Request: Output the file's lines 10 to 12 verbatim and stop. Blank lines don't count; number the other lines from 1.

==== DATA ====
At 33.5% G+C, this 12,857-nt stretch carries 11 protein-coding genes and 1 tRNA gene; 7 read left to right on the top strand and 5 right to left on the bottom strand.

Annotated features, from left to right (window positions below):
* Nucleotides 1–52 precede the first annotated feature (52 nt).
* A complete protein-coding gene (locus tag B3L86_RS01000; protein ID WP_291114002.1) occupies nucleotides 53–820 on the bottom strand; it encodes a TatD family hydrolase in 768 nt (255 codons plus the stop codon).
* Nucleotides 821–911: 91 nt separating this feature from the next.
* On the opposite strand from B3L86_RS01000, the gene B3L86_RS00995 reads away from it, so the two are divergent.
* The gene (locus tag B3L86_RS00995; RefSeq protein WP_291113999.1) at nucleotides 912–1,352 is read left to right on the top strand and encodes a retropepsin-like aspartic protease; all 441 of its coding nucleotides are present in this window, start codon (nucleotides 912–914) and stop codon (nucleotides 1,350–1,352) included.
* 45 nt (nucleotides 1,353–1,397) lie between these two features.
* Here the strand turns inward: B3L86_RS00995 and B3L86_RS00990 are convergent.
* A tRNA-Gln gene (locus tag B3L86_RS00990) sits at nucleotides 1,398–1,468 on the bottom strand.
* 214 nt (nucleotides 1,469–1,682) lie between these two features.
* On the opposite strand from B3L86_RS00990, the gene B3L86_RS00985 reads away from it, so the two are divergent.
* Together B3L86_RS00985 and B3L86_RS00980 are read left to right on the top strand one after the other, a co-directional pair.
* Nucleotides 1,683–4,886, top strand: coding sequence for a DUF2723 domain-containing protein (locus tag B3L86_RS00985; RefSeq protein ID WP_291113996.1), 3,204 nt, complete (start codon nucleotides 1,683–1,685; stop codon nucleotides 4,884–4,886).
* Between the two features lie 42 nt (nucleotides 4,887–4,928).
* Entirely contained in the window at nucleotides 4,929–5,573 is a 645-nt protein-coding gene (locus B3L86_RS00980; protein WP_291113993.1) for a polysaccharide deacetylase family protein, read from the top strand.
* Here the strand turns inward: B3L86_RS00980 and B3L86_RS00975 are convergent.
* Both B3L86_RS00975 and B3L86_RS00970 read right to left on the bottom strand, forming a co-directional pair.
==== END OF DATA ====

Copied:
* A tRNA-Gln gene (locus tag B3L86_RS00990) sits at nucleotides 1,398–1,468 on the bottom strand.
* 214 nt (nucleotides 1,469–1,682) lie between these two features.
* On the opposite strand from B3L86_RS00990, the gene B3L86_RS00985 reads away from it, so the two are divergent.